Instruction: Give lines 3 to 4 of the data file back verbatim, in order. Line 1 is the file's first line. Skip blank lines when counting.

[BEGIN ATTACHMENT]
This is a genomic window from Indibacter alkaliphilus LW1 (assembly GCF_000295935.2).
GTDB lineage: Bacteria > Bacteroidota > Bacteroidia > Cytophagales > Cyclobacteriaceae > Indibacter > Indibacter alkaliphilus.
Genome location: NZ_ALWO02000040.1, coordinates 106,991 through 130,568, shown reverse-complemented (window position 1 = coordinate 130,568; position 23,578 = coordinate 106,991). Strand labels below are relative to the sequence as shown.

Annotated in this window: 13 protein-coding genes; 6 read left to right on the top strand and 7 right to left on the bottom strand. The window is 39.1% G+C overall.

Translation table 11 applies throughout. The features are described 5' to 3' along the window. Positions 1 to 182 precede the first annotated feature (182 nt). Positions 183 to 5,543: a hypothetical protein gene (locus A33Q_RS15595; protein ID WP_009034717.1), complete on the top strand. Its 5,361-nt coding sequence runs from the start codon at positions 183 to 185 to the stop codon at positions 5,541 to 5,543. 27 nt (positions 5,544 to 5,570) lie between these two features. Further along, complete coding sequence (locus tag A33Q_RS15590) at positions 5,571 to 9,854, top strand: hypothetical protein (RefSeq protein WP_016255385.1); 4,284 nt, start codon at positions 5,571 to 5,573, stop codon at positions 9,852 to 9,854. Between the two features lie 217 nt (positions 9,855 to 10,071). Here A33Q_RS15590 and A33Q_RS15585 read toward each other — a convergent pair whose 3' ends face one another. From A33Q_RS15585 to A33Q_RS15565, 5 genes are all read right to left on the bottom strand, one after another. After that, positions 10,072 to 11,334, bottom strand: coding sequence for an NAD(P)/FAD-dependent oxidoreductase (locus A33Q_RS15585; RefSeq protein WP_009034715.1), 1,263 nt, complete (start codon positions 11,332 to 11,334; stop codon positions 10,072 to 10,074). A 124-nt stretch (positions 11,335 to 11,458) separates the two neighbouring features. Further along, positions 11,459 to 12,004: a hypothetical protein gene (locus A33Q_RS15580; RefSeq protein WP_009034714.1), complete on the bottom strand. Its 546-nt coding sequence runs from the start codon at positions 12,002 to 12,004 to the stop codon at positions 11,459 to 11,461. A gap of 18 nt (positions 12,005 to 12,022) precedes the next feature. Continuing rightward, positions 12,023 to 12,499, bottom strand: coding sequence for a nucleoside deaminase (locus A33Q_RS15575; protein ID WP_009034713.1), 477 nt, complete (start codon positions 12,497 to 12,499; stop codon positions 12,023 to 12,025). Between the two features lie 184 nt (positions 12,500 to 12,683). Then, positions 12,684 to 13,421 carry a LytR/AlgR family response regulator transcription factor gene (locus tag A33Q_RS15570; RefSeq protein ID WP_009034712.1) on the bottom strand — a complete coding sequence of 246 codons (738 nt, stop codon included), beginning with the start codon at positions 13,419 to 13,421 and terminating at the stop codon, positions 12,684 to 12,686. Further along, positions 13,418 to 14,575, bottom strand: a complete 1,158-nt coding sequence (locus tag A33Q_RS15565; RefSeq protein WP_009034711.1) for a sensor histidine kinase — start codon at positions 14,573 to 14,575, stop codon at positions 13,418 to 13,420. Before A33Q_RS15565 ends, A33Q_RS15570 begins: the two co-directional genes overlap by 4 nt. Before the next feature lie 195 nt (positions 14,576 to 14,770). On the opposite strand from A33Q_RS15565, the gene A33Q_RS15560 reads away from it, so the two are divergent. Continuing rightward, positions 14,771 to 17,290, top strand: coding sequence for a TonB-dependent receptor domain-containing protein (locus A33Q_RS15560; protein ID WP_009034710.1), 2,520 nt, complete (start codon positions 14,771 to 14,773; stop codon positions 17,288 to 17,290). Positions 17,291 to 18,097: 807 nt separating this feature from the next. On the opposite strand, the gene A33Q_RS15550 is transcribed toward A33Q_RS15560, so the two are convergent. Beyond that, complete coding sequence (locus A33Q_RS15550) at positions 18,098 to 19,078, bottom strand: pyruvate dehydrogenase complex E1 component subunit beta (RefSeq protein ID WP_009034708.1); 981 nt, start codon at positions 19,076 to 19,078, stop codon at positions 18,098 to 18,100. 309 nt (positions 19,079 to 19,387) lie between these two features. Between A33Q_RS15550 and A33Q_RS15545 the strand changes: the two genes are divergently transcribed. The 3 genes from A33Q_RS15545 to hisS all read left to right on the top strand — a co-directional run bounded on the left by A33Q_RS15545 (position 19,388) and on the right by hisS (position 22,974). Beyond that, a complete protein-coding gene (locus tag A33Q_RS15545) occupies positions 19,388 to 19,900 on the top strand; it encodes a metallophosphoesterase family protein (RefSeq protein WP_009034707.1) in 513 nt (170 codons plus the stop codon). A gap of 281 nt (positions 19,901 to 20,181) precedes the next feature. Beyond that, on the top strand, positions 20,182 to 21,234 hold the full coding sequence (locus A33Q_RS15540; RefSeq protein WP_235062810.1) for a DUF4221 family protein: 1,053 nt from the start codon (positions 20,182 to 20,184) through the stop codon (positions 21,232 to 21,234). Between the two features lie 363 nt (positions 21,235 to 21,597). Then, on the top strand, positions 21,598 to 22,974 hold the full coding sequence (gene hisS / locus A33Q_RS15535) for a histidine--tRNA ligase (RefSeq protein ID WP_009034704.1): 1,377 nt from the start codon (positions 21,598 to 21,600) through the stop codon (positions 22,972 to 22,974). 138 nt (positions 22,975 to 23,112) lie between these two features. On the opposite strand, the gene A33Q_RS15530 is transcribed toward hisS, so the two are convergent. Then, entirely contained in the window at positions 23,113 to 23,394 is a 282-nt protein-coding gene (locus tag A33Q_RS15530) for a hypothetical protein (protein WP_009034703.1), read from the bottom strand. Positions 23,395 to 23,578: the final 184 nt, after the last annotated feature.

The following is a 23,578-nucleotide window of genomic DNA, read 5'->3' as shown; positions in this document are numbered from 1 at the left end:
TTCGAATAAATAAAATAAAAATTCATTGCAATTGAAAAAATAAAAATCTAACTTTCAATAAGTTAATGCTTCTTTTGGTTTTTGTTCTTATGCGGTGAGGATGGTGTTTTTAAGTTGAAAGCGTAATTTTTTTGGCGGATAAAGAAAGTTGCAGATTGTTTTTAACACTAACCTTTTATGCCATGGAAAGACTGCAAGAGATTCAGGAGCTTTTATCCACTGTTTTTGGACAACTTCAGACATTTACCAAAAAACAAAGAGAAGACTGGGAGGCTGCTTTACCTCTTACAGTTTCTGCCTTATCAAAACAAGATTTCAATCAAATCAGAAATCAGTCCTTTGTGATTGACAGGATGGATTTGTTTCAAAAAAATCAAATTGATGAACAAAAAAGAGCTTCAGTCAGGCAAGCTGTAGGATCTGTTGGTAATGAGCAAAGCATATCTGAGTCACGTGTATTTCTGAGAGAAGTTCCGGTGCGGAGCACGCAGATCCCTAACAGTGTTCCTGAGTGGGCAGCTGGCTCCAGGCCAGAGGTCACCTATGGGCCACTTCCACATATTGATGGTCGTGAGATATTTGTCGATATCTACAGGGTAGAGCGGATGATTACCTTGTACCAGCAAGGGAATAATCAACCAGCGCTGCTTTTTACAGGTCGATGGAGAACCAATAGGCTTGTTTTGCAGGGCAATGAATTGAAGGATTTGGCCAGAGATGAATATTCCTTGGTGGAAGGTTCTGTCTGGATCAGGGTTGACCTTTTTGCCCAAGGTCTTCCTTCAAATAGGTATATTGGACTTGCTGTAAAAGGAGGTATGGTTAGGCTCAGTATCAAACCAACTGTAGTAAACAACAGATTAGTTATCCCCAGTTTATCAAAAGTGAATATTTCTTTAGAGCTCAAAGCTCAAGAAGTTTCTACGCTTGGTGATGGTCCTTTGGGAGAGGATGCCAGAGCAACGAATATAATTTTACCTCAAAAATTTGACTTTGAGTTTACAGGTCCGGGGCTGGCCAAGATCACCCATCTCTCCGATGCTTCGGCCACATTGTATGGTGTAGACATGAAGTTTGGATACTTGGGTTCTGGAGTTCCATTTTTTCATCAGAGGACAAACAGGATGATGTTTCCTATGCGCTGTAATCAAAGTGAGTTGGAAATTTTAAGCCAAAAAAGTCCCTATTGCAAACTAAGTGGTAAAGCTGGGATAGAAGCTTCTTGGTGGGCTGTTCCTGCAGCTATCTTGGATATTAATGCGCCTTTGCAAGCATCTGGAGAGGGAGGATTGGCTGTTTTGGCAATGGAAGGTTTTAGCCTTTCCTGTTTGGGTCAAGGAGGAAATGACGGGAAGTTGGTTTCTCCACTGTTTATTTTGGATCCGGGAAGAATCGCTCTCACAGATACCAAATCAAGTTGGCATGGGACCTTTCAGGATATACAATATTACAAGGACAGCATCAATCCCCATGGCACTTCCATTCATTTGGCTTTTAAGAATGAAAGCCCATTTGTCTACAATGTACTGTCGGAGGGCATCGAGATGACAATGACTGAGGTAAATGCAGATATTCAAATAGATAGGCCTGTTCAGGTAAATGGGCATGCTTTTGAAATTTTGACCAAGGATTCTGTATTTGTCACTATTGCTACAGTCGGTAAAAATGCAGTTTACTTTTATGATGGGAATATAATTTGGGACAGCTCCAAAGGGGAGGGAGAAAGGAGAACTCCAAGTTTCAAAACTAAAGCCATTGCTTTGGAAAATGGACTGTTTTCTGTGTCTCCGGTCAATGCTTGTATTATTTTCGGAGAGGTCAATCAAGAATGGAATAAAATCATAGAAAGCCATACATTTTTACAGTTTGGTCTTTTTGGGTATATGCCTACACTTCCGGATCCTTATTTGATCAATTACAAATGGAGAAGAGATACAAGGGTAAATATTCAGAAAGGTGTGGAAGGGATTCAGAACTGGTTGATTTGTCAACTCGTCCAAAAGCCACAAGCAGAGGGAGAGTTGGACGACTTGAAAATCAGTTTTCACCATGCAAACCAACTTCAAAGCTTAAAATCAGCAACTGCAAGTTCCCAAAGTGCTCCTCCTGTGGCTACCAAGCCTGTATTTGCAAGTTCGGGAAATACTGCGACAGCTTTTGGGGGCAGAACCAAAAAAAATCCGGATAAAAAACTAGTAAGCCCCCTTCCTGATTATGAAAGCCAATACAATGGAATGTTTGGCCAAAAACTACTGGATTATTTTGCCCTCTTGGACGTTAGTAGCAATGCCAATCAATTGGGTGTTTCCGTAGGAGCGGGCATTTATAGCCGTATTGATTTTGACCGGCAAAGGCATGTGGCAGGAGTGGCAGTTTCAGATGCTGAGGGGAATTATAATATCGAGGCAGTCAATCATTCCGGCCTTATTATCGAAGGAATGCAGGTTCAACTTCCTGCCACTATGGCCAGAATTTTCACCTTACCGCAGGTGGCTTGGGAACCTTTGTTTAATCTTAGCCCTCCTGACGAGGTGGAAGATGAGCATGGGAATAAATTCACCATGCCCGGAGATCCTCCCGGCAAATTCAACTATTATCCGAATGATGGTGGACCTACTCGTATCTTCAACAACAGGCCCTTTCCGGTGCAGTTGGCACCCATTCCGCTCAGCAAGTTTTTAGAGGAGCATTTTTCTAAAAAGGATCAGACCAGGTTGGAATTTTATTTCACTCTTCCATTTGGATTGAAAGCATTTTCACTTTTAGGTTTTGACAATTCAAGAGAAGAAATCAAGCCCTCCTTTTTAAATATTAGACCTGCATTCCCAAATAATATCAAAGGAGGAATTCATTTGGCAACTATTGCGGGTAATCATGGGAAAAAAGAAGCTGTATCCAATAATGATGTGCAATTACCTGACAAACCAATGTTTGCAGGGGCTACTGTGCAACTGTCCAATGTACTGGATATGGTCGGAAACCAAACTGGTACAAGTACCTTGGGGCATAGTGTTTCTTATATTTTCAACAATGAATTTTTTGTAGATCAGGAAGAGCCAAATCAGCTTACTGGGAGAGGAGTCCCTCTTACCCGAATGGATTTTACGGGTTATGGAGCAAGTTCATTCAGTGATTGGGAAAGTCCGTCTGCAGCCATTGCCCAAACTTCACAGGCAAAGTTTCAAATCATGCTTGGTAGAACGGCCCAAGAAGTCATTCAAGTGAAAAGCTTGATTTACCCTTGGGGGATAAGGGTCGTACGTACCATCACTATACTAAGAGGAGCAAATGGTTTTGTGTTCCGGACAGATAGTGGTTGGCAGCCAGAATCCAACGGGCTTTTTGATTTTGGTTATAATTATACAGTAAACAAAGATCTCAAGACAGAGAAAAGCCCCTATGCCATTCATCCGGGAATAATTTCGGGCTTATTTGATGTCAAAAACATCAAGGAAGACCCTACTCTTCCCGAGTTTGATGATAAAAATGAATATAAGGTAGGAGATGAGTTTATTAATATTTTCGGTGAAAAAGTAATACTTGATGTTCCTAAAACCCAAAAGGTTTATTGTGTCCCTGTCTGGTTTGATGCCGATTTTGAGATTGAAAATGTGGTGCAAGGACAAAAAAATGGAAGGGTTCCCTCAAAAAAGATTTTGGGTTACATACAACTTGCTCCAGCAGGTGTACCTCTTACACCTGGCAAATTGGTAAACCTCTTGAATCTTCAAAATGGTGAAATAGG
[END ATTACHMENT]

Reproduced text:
Genome location: NZ_ALWO02000040.1, coordinates 106,991 through 130,568, shown reverse-complemented (window position 1 = coordinate 130,568; position 23,578 = coordinate 106,991). Strand labels below are relative to the sequence as shown.

Annotated in this window: 13 protein-coding genes; 6 read left to right on the top strand and 7 right to left on the bottom strand. The window is 39.1% G+C overall.